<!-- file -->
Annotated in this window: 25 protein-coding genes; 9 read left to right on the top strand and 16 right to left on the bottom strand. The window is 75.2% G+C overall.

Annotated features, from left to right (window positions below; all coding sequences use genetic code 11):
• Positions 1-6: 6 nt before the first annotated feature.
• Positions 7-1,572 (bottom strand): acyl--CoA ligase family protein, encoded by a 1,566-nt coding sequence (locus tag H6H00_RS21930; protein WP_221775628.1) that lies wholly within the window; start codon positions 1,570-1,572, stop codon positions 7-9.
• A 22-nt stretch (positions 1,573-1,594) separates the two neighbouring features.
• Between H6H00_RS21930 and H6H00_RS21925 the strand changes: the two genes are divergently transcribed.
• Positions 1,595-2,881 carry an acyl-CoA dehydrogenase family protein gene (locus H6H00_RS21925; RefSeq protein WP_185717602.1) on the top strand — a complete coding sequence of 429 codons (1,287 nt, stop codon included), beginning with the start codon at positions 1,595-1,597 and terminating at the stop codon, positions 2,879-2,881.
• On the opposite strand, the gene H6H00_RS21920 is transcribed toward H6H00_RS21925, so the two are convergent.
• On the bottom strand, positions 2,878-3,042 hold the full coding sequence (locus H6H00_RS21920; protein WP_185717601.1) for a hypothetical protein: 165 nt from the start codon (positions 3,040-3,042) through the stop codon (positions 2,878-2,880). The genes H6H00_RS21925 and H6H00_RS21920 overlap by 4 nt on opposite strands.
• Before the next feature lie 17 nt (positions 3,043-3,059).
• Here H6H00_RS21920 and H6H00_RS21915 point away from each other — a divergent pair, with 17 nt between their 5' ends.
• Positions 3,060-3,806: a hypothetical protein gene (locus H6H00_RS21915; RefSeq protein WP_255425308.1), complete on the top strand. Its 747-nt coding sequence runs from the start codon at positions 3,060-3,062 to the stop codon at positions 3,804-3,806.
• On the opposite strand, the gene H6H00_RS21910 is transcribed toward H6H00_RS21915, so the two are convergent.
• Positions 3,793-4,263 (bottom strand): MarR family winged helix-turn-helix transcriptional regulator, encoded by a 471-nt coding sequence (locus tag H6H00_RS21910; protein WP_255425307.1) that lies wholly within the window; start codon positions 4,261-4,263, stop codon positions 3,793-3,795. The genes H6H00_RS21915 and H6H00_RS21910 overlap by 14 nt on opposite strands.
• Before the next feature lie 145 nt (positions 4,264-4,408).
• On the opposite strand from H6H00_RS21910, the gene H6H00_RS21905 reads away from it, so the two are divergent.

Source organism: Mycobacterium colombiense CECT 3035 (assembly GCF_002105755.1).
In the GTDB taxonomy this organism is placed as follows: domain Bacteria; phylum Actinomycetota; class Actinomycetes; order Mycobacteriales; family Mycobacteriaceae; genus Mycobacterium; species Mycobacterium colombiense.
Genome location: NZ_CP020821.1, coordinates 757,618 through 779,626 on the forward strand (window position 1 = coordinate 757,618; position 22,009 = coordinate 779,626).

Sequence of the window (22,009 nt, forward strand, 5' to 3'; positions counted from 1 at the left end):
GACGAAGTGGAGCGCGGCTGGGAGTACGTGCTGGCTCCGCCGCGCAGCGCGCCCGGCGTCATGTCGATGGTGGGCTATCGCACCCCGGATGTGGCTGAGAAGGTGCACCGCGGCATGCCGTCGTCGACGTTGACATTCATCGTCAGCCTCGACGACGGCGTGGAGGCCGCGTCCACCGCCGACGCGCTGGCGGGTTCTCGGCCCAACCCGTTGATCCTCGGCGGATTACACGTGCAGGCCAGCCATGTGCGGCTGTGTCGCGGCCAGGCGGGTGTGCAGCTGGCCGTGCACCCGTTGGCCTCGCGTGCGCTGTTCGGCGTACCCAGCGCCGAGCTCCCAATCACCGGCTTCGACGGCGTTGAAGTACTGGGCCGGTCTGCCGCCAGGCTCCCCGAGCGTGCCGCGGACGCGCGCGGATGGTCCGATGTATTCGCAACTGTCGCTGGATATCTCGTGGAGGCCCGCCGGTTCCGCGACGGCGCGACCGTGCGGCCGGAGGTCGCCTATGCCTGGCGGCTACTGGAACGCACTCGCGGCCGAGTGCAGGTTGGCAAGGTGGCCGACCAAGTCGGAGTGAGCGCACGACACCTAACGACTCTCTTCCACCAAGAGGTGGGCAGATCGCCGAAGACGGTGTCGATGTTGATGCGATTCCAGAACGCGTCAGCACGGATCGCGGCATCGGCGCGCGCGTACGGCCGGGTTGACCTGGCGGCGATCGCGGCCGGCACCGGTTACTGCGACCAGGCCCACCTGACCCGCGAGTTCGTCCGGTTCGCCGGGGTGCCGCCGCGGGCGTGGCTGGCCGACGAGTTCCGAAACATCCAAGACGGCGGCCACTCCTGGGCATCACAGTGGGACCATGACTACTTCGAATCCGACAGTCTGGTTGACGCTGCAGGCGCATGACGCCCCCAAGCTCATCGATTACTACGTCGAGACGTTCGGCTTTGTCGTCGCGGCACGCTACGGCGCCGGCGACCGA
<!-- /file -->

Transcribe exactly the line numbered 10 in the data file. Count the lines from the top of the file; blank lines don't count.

• Before the next feature lie 17 nt (positions 3,043-3,059).